Home 3D Printer MX3D to 3D Print Bridge in Amsterdam – Update: Construction Begins

MX3D to 3D Print Bridge in Amsterdam – Update: Construction Begins

MX3D, a Dutch start-up researching and developing robotic 3D printing technology, will 3D print a fully functional steel bridge over one of Amsterdam’s many canals.

June 15, 2015: In collaboration with construction service company Heijmans, Autodesk and other companies, the MX3D Metal multiple axis 3D printing robot is going to create a bridge designed by Joris Laarman. The robotic device can print with metals such as steel, stainless stelle, aluminium, bronze or copper without the need for support structures. MX3D Metal is able to print lines in mid air by adding small amounts of molten metal at a time.

“What distinguishes our technology from traditional 3D printing methods is that we work according to the ‘Printing Outside the box’ principle,” explains Tim Geurtjens, CTO of MX3D. “By printing with 6-axis industrial robots, we are no longer limited to a square box in which everything happens. Printing a functional, life-size bridge is of course the ideal way to showcase the endless possibilities of this technique.”

The City of Amsterdam and MX3D will announce the exact location of the bridge shortly, with the building process to start in September 2015.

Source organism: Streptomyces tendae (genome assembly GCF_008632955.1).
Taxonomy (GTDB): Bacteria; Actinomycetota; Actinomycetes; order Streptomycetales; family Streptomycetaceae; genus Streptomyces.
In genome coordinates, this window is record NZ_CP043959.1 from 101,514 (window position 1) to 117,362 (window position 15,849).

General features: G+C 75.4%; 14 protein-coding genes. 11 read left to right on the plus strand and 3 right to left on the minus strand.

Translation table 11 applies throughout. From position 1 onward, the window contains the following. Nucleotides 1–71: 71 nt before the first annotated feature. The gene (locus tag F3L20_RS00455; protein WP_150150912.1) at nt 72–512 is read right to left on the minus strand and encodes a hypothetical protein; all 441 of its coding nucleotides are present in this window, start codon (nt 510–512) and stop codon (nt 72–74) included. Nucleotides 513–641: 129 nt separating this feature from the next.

Designer Joris Laarman: “I strongly believe in the future of digital production and local production, in “the new craft”. This bridge will show how 3D printing finally enters the world of large-scale, functional objects and sustainable materials while allowing unprecedented freedom of form. The symbolism of the bridge is a beautiful metaphor to connect the technology of the future with the old city, in a way that brings out the best of both worlds.


October 19, 2015: Update – Construction begins

A ribbon cutting ceremony last Friday officially kicked-off construction works for MX3D’s bridge. Initially planned to take place on site, 3D printing will now take place at the Oudezijds Achterburgwal canal due to immense pedestrian traffic at the planned location. Over the next three to four month, locals and tourists will be able to observe the printing progress.

MX3D's robot arm cuts red ribbon to reveal construction site
MX3D’s robot arm cuts red ribbon to reveal construction site

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